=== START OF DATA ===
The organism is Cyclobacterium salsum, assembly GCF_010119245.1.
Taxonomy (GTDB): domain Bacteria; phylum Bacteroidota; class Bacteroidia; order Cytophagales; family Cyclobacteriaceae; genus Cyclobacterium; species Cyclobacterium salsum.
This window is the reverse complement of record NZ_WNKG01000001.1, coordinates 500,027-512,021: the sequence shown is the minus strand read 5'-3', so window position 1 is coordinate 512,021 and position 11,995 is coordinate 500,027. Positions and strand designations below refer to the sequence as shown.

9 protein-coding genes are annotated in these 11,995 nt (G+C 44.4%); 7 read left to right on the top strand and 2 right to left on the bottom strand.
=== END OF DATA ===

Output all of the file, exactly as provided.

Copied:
The organism is Cyclobacterium salsum, assembly GCF_010119245.1.
Taxonomy (GTDB): domain Bacteria; phylum Bacteroidota; class Bacteroidia; order Cytophagales; family Cyclobacteriaceae; genus Cyclobacterium; species Cyclobacterium salsum.
This window is the reverse complement of record NZ_WNKG01000001.1, coordinates 500,027-512,021: the sequence shown is the minus strand read 5'-3', so window position 1 is coordinate 512,021 and position 11,995 is coordinate 500,027. Positions and strand designations below refer to the sequence as shown.

9 protein-coding genes are annotated in these 11,995 nt (G+C 44.4%); 7 read left to right on the top strand and 2 right to left on the bottom strand.